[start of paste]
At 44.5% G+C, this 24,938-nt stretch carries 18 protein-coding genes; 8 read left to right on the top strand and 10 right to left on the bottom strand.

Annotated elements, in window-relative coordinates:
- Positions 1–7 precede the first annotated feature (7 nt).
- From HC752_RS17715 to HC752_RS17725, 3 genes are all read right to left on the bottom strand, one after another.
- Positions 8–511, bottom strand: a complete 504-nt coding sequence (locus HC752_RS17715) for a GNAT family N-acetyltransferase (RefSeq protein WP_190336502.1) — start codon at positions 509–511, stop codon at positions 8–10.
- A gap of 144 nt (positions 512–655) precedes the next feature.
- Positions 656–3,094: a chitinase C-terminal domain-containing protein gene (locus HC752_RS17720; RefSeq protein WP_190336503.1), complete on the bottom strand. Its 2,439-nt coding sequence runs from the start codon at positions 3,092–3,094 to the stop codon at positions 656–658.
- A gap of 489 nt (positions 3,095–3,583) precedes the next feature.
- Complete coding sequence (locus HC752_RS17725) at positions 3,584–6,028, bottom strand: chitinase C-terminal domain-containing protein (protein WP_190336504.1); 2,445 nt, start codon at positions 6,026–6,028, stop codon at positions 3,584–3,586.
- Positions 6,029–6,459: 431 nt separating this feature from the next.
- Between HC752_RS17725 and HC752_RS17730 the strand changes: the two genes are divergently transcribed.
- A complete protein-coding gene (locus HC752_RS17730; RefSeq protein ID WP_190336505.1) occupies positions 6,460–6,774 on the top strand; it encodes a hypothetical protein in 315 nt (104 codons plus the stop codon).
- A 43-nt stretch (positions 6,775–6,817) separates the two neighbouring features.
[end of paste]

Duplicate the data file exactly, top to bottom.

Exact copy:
At 44.5% G+C, this 24,938-nt stretch carries 18 protein-coding genes; 8 read left to right on the top strand and 10 right to left on the bottom strand.

Annotated elements, in window-relative coordinates:
- Positions 1–7 precede the first annotated feature (7 nt).
- From HC752_RS17715 to HC752_RS17725, 3 genes are all read right to left on the bottom strand, one after another.
- Positions 8–511, bottom strand: a complete 504-nt coding sequence (locus HC752_RS17715) for a GNAT family N-acetyltransferase (RefSeq protein WP_190336502.1) — start codon at positions 509–511, stop codon at positions 8–10.
- A gap of 144 nt (positions 512–655) precedes the next feature.
- Positions 656–3,094: a chitinase C-terminal domain-containing protein gene (locus HC752_RS17720; RefSeq protein WP_190336503.1), complete on the bottom strand. Its 2,439-nt coding sequence runs from the start codon at positions 3,092–3,094 to the stop codon at positions 656–658.
- A gap of 489 nt (positions 3,095–3,583) precedes the next feature.
- Complete coding sequence (locus HC752_RS17725) at positions 3,584–6,028, bottom strand: chitinase C-terminal domain-containing protein (protein WP_190336504.1); 2,445 nt, start codon at positions 6,026–6,028, stop codon at positions 3,584–3,586.
- Positions 6,029–6,459: 431 nt separating this feature from the next.
- Between HC752_RS17725 and HC752_RS17730 the strand changes: the two genes are divergently transcribed.
- A complete protein-coding gene (locus HC752_RS17730; RefSeq protein ID WP_190336505.1) occupies positions 6,460–6,774 on the top strand; it encodes a hypothetical protein in 315 nt (104 codons plus the stop codon).
- A 43-nt stretch (positions 6,775–6,817) separates the two neighbouring features.